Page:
Since naturally occurring methane is odorless – utility companies add mercaptans to alert people to the presence of this flammable gas – no one had noticed the buildup of methane, so it may have accumulated to an explosive concentration slowly. The source of the methane gas was controversial; early theories involved a biogenic origin for the methane, in which it was seen as the product of decomposition of organic matter from an old swamp. In this scenario, a rising water table forced the gas from the pore spaces within the soil upwards to the surface. A later theory, and the one now accepted, was that the gas originated in the oil field itself, and had migrated to the surface along a combination of the 3rd Street Fault and any number of improperly abandoned boreholes from the hundreds of now-lost wells drilled in the early years of the twentieth century. The reinjection of wastewater into the field to increase oil recovery increased the reservoir pressure to the point that gas was forced upwards along the paths of least resistance – newly formed fractures along the fault, as well as the old wellbores – until it reached the ground surface. Isotopic analysis of the near-surface methane supported this theory, as the specific isotope distributions did not match what would have been expected had the gas been recently produced by a recent biogenic mechanism, and they correlated strongly with isotopic analysis of oil field gas. This finding had enormous implications for all of the urban development over old oil fields, and resulted in the construction of gas monitoring and venting wells in several locations in Los Angeles. The city of Los Angeles designated approximately 400 blocks overlying the old oil field as a "High Potential Methane Zone" as a result of the 1985 explosion and subsequent investigation, and later required all structures to have a methane detector, to give warning of accumulation of the gas before it could attain explosive concentrations.
1989 gas venting and evacuation
In 1989, a similar methane gas buildup occurred underneath 3rd Street and adjacent buildings, probably because of the accidental plugging of a gas-venting well built after the Ross incident. Since the venting well had become clogged with a buildup of debris, methane slowly collected under the street and adjacent impermeable surfaces, bursting out on the morning of Tuesday, February 7, 1989, in a fountain of mud, water, and methane gas; no explosion occurred, since there was no source of ignition, and city emergency crews quickly cordoned off the area. As a result of this incident, Los Angeles further upgraded their City Building Code to require new buildings to have adequate venting systems, and be underlain with an impermeable membrane to prevent methane from getting in beneath the foundation.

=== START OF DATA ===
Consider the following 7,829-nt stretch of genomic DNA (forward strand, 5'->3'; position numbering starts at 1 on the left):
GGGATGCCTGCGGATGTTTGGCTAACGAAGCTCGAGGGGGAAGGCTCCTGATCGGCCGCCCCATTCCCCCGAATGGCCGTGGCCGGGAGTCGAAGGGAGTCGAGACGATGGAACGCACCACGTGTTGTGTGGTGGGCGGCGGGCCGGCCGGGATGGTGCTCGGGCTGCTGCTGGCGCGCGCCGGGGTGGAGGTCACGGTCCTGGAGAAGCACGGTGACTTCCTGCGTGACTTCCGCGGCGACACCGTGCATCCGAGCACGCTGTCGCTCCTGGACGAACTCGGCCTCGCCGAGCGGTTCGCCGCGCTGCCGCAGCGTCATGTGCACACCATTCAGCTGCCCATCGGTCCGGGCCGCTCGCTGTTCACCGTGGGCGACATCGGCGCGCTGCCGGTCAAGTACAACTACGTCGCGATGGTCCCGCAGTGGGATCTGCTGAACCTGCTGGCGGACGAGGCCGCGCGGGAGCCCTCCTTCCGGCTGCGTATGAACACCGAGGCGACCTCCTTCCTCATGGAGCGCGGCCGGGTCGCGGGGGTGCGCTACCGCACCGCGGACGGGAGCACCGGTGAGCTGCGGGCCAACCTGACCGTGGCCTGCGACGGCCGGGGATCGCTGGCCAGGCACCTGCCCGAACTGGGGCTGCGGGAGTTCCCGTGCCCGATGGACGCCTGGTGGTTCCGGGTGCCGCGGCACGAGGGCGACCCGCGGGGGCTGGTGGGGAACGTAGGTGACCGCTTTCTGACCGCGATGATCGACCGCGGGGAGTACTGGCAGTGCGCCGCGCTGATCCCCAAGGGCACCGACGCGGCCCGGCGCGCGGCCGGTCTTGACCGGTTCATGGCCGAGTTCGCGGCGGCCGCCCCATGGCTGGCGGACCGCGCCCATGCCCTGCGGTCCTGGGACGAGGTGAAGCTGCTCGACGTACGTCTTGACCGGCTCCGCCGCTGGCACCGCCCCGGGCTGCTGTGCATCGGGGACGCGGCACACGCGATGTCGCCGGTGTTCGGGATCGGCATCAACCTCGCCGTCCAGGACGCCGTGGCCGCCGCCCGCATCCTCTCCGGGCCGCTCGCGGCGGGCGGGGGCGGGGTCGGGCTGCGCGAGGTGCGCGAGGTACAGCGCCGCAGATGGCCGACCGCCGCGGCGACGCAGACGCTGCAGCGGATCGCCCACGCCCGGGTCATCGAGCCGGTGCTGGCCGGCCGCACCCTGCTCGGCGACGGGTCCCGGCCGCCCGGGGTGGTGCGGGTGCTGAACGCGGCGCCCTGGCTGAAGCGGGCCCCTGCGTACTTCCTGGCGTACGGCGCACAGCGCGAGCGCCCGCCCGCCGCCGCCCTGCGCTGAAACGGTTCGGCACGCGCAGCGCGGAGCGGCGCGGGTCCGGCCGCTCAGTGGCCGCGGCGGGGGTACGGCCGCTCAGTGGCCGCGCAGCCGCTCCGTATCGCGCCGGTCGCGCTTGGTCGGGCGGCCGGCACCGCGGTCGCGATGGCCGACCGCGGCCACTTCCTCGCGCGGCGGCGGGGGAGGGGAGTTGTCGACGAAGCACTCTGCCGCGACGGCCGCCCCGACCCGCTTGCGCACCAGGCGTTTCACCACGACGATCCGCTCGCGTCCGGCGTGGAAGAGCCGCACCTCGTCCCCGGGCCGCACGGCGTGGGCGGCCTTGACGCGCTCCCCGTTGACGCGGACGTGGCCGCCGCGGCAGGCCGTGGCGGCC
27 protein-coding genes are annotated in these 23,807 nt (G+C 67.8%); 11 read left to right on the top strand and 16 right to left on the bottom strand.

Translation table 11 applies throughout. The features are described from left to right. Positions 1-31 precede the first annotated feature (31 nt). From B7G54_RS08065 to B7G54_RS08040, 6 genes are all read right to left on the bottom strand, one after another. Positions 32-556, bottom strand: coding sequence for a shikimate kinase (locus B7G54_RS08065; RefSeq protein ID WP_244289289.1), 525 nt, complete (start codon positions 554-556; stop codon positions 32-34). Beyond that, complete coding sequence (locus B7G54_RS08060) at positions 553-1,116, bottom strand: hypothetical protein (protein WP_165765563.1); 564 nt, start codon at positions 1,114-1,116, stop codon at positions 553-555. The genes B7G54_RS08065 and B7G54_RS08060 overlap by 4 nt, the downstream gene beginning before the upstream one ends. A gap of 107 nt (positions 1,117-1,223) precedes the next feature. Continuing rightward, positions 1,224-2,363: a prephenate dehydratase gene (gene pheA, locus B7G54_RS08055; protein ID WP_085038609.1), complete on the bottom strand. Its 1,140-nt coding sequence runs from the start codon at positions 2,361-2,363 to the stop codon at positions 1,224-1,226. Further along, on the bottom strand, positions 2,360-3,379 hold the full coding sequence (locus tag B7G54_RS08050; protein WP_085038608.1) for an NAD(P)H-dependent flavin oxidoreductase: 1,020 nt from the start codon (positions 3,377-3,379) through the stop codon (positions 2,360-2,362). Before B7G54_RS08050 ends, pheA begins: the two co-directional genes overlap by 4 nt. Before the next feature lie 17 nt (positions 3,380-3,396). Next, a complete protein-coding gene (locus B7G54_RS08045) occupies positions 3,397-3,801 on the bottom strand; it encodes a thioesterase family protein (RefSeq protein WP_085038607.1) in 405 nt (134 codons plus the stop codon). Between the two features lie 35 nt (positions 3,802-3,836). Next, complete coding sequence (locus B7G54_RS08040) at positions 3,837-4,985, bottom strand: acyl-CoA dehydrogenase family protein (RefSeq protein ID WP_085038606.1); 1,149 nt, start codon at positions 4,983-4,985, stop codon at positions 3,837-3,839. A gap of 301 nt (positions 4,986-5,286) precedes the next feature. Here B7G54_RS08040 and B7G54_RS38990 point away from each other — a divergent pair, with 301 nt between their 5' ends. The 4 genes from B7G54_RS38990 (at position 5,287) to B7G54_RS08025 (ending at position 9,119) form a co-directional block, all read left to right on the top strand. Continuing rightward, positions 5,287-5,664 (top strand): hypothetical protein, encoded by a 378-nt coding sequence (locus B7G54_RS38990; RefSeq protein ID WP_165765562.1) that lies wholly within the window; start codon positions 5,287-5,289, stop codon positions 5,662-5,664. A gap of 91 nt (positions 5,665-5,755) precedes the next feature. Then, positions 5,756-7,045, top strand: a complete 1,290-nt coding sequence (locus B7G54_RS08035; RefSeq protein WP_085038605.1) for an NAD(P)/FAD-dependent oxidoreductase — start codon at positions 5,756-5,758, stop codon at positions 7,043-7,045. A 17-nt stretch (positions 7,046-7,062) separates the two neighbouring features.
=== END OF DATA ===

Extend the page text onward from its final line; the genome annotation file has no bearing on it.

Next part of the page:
- Meehan, RL; Hamilton, DA (1992). Bernard W. Pipkin; Richard J. Proctor, eds. "Cause of the 1985 Ross Store Explosion and Other Gas Ventings, Fairfax District, Los Angeles," Engineering geology practice in southern California. Association of Engineering Geologists. Southern California Section. pp. 145–147. ISBN 0-89863-171-8.
- Salt Lake Field query, California Department of Oil, Gas, and Geothermal Resources
- South Salt Lake Field query, California Department of Oil, Gas, and Geothermal Resources
- Hamilton/Meehan, p. 152
- Repetto Formation, at Bureau of Economic Geology, University of Texas, Austin
- Hamilton/Meehan, p. 151
- California Oil and Gas Fields, Volumes I, II and III. Vol. I (1998), Vol. II (1992), Vol. III (1982). California Department of Conservation, Division of Oil, Gas, and Geothermal Resources (DOGGR). 1,472 pp. Salt Lake information pp. 442-447. PDF file available on CD from www.consrv.ca.gov. (As of September 2009, not available for download on their FTP site.) p. 442-446
- DOGGR, 443-444
- DOGGR, p. 446
- DOGGR, p. 447
- Landsberg, Mitchell (August 6, 2001). "Decades-Old Oil Field Dies as Fairfax Area Mall Takes Shape". Los Angeles Times. Retrieved December 4, 2009.
- DOGGR, p. 443
- DOGGR, p. 444
- Prutzman, Paul W. (1913). Petroleum in Southern California. Sacramento, California: California State Mining Bureau. p. 227.
- Hamilton/Meehan, pp. 146-147
- Hamilton/Meehan, p. 147
- Perera, Dave (May 10, 2001). "Fresh Produce and Streets of Fire: Making Sense of the Methane Explosion in the Fairfax". LA Weekly. Retrieved December 4, 2009.
- Lehr, Jay H.; Marve Hyman; Tyler Gass; William J. Seevers (2002). Handbook of complex environmental remediation problems. McGraw-Hill Professional. p. 8.45–8.47. ISBN 0-07-027689-7.
- Hamilton/Meehan, p. 154
- Khilyuk, Leonid F.; Chilingar, George V. (2000). Gas migration: events preceding earthquakes. Gulf Professional Publishing. pp. 280–286, 389. ISBN 0-88415-430-0.
- Ramos, George; Stephen Braun (February 8, 1989). "Major Methane Gas Leak Closes Shopping Strip". Los Angeles Times. Retrieved December 4, 2009.
- California Oil and Gas Fields, Volumes I, II and III. Vol. I (1998), Vol. II (1992), Vol. III (1982). California Department of Conservation, Division of Oil, Gas, and Geothermal Resources (DOGGR). 1,472 pp. Salt Lake information pp. 442–447. PDF file available on CD from www.consrv.ca.gov. (As of September 2009, not available for download on their FTP site.)
- California Department of Conservation, Oil and Gas Statistics, Annual Report, December 31, 2006.
- California Department of Conservation, Oil and Gas Statistics, Annual Report, December 31, 2007.